Misophonia literally translates as hatred of sound. Despite this, people with the condition do not simply hate all sound. They are sensitive to noise. Sounds which cause a problem are usually in the background although any sound can cause issues to a person with the condition. Other people often don't pay any attention to the sound which is upsetting the individual.
Everybody with misophonia has a different set of triggers and symptoms. These are often known as a trigger set. The triggers may change over time. If a person is exposed to a sound in their trigger set they show an immediate negative emotional response. This could range from annoyance through rage and panic. Anxiety and fear may also occur. The person can become angry, agitated or defensive. They may actively trying to distance themselves from the sound.
To understand what it is like to have this disorder many people think about how they react when they hear fingernails scratch down a blackboard. Some people say it makes their skin crawl and other people shout and say stop it! And for many people with misophonia their reaction may be even stronger than this. Sometimes people with the condition may actually physically fight the source of the sound.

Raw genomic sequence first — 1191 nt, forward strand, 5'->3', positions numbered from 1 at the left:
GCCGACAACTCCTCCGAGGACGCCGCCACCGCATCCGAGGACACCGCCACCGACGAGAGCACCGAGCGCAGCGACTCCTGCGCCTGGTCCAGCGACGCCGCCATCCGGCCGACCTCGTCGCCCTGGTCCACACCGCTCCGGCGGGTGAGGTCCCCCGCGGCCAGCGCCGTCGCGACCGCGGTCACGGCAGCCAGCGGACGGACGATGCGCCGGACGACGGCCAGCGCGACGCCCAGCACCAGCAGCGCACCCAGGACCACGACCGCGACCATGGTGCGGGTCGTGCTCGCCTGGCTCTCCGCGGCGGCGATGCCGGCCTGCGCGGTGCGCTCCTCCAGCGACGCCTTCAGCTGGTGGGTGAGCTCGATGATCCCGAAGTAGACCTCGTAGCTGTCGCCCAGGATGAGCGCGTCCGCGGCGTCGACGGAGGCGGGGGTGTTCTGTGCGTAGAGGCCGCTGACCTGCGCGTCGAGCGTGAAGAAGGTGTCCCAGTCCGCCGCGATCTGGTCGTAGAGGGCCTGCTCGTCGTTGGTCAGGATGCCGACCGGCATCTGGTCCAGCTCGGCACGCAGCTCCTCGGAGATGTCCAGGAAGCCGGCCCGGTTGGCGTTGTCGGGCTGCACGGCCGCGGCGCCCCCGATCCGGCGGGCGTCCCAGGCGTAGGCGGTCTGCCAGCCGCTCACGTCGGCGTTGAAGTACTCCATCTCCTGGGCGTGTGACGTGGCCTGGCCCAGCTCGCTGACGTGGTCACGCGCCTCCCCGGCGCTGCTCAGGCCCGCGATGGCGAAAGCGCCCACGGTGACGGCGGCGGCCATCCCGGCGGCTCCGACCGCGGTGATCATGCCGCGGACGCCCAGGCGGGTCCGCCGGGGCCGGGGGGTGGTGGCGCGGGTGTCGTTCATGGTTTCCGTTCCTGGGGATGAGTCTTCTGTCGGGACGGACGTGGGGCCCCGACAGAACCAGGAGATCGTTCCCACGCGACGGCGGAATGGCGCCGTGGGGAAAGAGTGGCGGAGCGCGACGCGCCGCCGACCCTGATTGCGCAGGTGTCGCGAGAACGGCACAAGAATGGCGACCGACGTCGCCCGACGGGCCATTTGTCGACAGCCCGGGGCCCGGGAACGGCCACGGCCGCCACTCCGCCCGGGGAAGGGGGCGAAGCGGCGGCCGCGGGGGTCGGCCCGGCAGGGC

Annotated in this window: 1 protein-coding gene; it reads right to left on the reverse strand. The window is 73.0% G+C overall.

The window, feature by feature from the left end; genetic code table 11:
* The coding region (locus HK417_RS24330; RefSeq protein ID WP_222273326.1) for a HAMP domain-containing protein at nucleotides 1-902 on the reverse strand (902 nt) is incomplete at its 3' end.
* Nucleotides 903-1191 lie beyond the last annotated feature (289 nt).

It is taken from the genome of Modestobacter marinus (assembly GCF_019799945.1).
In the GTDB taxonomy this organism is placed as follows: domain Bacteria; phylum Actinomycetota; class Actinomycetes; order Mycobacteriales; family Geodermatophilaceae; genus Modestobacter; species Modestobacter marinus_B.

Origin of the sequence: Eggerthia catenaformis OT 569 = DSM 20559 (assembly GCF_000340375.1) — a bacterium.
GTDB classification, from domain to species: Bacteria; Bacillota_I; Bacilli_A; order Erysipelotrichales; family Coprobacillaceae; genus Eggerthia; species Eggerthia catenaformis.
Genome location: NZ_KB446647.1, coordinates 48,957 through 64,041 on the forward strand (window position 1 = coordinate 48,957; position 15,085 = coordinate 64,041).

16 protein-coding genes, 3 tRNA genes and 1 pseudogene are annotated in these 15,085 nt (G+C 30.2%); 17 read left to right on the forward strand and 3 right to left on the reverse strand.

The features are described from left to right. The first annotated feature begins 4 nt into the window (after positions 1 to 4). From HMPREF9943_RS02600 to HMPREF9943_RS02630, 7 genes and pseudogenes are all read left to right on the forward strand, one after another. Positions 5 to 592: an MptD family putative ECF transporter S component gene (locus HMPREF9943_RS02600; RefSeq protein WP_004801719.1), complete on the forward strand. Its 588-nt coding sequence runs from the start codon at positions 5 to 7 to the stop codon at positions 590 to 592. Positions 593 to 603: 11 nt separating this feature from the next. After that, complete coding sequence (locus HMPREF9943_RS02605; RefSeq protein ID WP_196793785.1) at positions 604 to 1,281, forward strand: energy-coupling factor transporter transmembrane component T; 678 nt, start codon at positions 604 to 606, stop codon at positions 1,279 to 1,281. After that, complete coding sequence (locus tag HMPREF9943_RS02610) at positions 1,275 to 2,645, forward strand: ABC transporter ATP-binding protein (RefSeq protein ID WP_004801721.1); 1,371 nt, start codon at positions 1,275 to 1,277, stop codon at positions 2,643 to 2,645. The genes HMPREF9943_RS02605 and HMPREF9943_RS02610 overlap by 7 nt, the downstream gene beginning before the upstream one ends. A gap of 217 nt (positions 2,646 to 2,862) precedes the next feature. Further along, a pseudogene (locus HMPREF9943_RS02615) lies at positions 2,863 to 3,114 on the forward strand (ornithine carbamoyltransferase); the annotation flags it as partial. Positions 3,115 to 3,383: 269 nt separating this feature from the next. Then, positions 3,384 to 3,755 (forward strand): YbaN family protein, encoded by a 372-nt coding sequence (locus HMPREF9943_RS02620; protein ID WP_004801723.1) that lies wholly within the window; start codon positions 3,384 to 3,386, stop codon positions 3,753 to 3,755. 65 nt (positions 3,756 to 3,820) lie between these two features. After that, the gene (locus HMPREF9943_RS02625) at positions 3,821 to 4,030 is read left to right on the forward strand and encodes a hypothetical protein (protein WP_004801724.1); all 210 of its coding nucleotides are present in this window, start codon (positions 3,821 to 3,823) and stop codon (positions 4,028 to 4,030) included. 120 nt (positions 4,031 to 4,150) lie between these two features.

Relationships are difficult and interpersonal stress may follow. A person with the condition may be able to pre-empt environments in which they will be exposed to the trigger sounds. This may lead them to avoid certain situations. Affected people may become reclusive and may withdraw from other people. Work life can be difficult if the person is unable to control the sound of their environment. Something as simple as a coworker eating lunch could be too much for the sufferer and bring on a panic attack. School and college may be out of the question.
This article doesn't constitute medical advice. Please visit your doctor in the instance that any of these issues affect you.